What Type of Magnet is the Strongest?

What Type of Magnet is the Strongest?

Are you searching for a magnetic material with more punch? Look no further than neodymium magnets - part of rare earth magnets and known for being among the strongest commercially available magnets. Neodymium magnets also possess extreme durability and resistance to demagnetization, making them perfect choices for applications which need strength in a compact space.

Neodymium magnets produce powerful magnetic fields due to their atomic structure. Neodymium and samarium are both ferromagnetic elements with inherent magnetic properties; when combined with iron and boron to form an alloy that's then press-sintered, its maximum energy product value becomes extremely high - giving the magnet its strong magnetic pull.

To ascertain the strength of a magnet, its maximum energy product value must be understood. This value can be calculated by multiplying its remanence and coercivity values together; remanence measures how much magnetism remains after magnetic fields have been removed, while coercivity reflects resistance to demagnetization. A higher maximum energy product value indicates stronger magnets.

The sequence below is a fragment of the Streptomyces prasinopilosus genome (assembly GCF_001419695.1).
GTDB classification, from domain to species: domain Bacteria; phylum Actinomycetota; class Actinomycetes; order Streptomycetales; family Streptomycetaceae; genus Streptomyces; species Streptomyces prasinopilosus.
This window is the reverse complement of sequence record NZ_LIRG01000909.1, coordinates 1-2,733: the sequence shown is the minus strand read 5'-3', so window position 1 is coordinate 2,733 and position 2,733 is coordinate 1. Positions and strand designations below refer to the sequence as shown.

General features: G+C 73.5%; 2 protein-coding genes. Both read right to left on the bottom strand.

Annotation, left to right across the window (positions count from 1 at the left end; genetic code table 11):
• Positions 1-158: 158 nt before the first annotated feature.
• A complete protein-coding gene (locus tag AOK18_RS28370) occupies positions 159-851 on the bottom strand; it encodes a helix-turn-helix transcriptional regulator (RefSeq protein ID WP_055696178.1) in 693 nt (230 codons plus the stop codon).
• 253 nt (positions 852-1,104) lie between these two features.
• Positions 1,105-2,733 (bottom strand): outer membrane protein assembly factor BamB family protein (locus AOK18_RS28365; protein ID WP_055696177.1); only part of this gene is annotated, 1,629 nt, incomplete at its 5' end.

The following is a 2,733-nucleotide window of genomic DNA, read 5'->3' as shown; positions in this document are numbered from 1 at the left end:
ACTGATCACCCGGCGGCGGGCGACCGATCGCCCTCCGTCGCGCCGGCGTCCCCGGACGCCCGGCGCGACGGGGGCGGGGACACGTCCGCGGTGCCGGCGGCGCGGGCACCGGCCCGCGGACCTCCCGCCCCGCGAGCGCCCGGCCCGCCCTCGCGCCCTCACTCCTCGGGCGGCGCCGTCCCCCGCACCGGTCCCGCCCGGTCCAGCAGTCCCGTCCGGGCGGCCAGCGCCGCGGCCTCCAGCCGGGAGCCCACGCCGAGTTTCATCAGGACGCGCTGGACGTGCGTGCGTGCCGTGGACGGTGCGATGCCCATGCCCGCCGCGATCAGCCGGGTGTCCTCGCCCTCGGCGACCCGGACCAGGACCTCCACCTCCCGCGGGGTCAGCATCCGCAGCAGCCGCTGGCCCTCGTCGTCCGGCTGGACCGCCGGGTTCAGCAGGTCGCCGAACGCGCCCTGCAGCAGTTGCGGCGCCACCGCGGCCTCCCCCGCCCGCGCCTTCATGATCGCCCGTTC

At its maximum strength, neodymium magnets reach 52 mega-gauss-oersteds (MGOe). This means they can sustain pull forces of up to 330 pounds - providing incredible amounts of pulling power for various uses.

Neodymium magnets may have incredible strength, yet can still be damaged by excessive heat or sudden temperature shifts. Therefore, it is wise to handle them carefully and limit exposure to extreme temperatures or direct sunlight.

Neodymium and samarium magnets should also be kept out of reach of children for safety. Constructed from rare earth materials, they can pose health hazards if swallowed whole; their small pieces could even cause choking or blockages in throat and stomach if consumed accidentally.

Neodymium magnets may be the strongest commercially available magnets, but other types of permanent magnets offer comparable magnetic strength. One example is Samarium Cobalt which may offer advantages in terms of durability and corrosion resistance over their neodymium counterparts. Another alternative is Alnico which is made up of strontium carbonate and iron oxide hard magnets with lower magnetic strengths than their Neodymium counterparts but cannot degrade as easily and can withstand temperatures up to 400F without degrading as easily.

Neodymium magnets are both strong and cost-effective permanent magnets. They're the most commonly used permanent magnet and can be found across industries; making them an effective, safer alternative to adhesives and fasteners. But it should be remembered that these magnets should not be considered toys; breaking apart may result in choking hazards or blockages in children's throats or stomachs, not to mention they pose a potential fire hazard that should be handled carefully.